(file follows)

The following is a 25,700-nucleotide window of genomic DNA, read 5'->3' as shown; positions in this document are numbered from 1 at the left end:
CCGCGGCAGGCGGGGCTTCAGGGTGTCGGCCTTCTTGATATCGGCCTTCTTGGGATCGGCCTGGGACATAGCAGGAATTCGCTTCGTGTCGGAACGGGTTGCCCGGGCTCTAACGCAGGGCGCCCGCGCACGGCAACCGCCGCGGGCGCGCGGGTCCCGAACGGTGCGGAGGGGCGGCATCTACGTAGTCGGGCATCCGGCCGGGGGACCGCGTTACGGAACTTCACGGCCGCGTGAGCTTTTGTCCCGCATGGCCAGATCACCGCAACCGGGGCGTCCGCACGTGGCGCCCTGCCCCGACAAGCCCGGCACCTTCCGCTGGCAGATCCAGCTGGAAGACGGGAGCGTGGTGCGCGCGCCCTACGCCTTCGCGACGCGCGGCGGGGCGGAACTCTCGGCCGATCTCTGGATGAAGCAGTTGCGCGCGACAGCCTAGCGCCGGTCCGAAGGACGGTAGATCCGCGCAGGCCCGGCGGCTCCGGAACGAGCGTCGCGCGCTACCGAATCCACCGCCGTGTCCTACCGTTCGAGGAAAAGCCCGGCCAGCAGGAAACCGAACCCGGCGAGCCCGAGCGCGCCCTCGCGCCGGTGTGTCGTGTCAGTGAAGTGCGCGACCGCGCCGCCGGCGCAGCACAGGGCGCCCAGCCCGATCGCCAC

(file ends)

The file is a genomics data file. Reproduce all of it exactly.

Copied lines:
The following is a 25,700-nucleotide window of genomic DNA, read 5'->3' as shown; positions in this document are numbered from 1 at the left end:
CCGCGGCAGGCGGGGCTTCAGGGTGTCGGCCTTCTTGATATCGGCCTTCTTGGGATCGGCCTGGGACATAGCAGGAATTCGCTTCGTGTCGGAACGGGTTGCCCGGGCTCTAACGCAGGGCGCCCGCGCACGGCAACCGCCGCGGGCGCGCGGGTCCCGAACGGTGCGGAGGGGCGGCATCTACGTAGTCGGGCATCCGGCCGGGGGACCGCGTTACGGAACTTCACGGCCGCGTGAGCTTTTGTCCCGCATGGCCAGATCACCGCAACCGGGGCGTCCGCACGTGGCGCCCTGCCCCGACAAGCCCGGCACCTTCCGCTGGCAGATCCAGCTGGAAGACGGGAGCGTGGTGCGCGCGCCCTACGCCTTCGCGACGCGCGGCGGGGCGGAACTCTCGGCCGATCTCTGGATGAAGCAGTTGCGCGCGACAGCCTAGCGCCGGTCCGAAGGACGGTAGATCCGCGCAGGCCCGGCGGCTCCGGAACGAGCGTCGCGCGCTACCGAATCCACCGCCGTGTCCTACCGTTCGAGGAAAAGCCCGGCCAGCAGGAAACCGAACCCGGCGAGCCCGAGCGCGCCCTCGCGCCGGTGTGTCGTGTCAGTGAAGTGCGCGACCGCGCCGCCGGCGCAGCACAGGGCGCCCAGCCCGATCGCCAC